I'm not worried about my three-year-old daughter watching Dora because it has some redeeming qualities. She does solve problems, she does teach sequence and she's not singing, "Some day my prince will come."
I'm fairly certain that my daughter does not have any racial hang-ups about Dora. She attends a multi-cultural daycare center and sees people of all different heritages every day in many different capacities (friends, teachers, etc).
I think your kids will get out of it what you give them out of it. If you tell them that Dora is a racist stereotype then they will get that out of Dora. If you tell them that Dora is a strong, independent problem-solver, they'll get that. If you focus on the negative then you will permanently stain the goggles with which your children view the world. If you focus on the positive aspects then the negative will most likely be a blip on the radar.
I'm more worried about my daughter watching the Disney Princesses (something that I tried to avoid, but she was introduced to them at school). I find that a more negative and offensive image for youngsters. Helpless, white-women waiting for princes, great...just the stereotype I needed to show my daughter. If you want to talk LACK OF DIVERSITY and pathetic female stereotypes you need look no further than the Disney Princesses.


I must say, I agree with many of the comments posted about this article. I am a latin american woman with two young daughters who love Dora.

I can certainly see how some cartoons or toys can have hidden "messages" so to speak. I agree with that & have seen is mostly done in cartoons I watched growing up, like Bugs Bunny or Donald Duck being racist by actually using the "N" word or Tom & Jerry with their black housekeeper who has bad grammer, but I just think some people are reading too much into Dora.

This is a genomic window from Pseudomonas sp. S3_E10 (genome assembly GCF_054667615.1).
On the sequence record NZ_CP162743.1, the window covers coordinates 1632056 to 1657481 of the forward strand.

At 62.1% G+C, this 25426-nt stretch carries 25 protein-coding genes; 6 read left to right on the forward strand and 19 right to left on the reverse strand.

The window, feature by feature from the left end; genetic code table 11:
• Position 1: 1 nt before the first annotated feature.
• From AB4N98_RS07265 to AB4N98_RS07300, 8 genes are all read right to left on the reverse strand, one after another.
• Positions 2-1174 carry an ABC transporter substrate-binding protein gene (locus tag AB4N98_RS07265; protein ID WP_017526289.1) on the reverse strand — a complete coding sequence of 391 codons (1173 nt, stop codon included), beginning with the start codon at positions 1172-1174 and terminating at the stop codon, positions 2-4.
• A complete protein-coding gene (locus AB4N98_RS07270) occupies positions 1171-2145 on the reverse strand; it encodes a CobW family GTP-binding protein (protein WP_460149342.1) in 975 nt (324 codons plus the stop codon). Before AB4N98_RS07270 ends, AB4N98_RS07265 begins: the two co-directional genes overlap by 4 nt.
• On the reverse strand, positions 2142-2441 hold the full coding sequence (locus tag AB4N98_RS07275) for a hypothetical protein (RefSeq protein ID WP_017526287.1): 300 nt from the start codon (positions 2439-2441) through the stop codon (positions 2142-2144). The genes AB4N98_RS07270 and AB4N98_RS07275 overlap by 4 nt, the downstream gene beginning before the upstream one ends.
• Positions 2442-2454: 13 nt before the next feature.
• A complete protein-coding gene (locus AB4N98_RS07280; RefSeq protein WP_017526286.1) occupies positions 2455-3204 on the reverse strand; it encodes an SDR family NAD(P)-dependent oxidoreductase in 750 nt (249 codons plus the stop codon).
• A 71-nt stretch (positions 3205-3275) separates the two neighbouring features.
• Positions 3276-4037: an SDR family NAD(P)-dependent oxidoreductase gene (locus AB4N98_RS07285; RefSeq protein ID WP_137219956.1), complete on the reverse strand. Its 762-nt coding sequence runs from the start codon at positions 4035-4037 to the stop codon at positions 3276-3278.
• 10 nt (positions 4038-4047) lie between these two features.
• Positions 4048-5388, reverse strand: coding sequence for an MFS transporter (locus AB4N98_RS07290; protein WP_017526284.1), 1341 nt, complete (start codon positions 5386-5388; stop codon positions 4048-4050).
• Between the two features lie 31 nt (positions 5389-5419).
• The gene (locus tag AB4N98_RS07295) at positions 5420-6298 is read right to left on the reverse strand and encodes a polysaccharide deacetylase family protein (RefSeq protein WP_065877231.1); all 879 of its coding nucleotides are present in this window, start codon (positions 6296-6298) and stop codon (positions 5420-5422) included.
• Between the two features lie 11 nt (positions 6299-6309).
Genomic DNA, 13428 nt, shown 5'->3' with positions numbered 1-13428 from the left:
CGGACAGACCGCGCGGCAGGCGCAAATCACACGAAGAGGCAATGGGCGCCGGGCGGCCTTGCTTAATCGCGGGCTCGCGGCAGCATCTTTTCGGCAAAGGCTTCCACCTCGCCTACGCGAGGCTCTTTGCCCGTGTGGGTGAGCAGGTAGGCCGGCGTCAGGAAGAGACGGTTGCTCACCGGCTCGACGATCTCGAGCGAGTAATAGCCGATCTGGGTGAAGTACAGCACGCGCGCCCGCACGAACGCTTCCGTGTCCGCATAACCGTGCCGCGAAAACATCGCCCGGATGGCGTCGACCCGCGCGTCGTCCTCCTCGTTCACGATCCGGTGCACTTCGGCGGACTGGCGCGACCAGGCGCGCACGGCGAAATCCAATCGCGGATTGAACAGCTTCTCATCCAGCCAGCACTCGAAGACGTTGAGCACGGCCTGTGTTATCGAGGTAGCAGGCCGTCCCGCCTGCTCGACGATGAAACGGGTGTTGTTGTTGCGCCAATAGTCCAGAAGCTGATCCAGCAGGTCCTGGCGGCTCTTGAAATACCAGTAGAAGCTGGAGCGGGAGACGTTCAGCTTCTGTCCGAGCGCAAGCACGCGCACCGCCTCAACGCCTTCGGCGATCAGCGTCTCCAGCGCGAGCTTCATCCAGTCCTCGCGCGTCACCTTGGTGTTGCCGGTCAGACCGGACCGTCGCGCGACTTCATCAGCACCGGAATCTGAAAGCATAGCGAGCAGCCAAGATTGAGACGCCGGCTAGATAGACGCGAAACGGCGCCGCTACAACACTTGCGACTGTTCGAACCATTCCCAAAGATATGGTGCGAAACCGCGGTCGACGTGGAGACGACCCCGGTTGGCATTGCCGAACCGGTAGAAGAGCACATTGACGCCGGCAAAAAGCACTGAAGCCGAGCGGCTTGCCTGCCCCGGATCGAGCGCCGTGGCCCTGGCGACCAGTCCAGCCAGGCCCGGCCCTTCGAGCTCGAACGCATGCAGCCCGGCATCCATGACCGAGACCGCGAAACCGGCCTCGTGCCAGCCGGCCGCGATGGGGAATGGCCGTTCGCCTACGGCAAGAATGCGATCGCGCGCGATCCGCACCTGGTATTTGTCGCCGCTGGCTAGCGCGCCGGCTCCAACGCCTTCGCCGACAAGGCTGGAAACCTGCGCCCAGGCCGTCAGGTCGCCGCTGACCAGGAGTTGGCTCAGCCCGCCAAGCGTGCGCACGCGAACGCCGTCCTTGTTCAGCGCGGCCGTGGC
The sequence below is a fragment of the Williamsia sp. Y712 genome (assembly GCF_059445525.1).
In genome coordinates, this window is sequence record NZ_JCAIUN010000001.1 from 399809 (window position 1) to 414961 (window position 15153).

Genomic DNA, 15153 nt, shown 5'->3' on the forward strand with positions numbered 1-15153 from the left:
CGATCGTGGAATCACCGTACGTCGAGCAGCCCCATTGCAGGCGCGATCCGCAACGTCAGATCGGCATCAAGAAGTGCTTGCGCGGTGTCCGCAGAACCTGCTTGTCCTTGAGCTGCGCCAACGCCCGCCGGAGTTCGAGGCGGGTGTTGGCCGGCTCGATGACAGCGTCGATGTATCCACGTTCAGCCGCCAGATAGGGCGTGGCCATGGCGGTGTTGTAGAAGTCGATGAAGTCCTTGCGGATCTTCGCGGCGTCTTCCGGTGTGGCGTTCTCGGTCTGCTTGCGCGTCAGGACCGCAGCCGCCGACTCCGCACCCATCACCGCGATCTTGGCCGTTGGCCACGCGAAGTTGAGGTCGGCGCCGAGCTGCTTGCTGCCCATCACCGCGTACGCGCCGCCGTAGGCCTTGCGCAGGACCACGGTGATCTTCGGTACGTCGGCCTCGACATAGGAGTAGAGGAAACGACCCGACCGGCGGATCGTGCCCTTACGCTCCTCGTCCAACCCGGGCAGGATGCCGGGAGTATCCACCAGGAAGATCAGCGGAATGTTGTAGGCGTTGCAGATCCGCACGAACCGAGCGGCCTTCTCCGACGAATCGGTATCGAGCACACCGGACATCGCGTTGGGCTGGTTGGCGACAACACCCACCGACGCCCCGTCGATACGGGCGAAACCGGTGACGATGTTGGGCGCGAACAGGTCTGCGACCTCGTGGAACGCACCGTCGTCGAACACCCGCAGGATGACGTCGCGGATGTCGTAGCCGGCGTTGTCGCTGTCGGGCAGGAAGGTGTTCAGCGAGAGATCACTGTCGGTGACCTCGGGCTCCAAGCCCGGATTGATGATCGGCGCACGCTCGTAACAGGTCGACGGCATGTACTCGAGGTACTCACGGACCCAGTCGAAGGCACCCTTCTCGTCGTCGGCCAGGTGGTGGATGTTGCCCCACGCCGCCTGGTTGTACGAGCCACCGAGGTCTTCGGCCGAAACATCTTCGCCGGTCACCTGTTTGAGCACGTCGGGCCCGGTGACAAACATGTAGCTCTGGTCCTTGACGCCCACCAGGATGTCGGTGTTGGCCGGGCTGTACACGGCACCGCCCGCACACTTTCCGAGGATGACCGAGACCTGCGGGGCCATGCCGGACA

She is not offensive to me at all. Why would she be? Perhaps if there really were no latin young girls who were intelligent, healthy looking and self-sufficient, i'd feel patrionized.

My children don't watch too much TV but when they do, they never watch anything I haven't already seen & have approved. They don't watch, for example, Spongebob, Higglytown Heroes or Ed, Edd & Eddie & the like. SO I do consider myself hands-on when it comes to what they watch.

But Dora? That's just ridiculous. Too much analyzing, in my opinion. Like another stated, i'd choose Dora over Bratz or most of the crap out there today, ANYDAY.

Hold on a minute...

I have to agree with those who have said that Nicole Guidotti-Hernández places WAY too much responsibility on a children's television show. Although she uses Dora as a device to explore some very important issues that deserve attention, I think that these may be beyond the grasp of Dora's intended demographic.

Although the makers of children's television shows should be very mindful of their material (Bratz REALLY freak me out), it is impossible to address complicated geopolitical issues in a children's show and still keep the audience's attention! I am mixed Mexican and English, and I am confused at why it is a problem to portray Dora having short hair and a cinnamon complexion. Many Mexicans DO look like that because many TRUE Mexican have a lot of Spanish ancestry. My Mexican relatives show a broad range of phenotypes, some of which are more "indigenous" (Aztec, in this case) than others. By assuming that a role model is inadequate because she does not represent those who are the most indigenous (the darkest!?) of her country, you are hurting the goal of acceptance, because DIVERSITY is the what is important. I think that people from countries such as Costa Rica and Paraguay that are composed entirely of mestiza people would be confused as to why it is bad that Dora does not show more "indigenous and African roots."

I hope the line that says

I hope the line that says her cinnamon complexion and straight hair are European was a typo. Those aren't the features of ANY European group I know of. The kid looks Native. I'm Eastern Band Cherokee, and although we're lighter skinned usually (our Iroquoian roots,) I'd know a Native when I see one--cartoon or otherwise.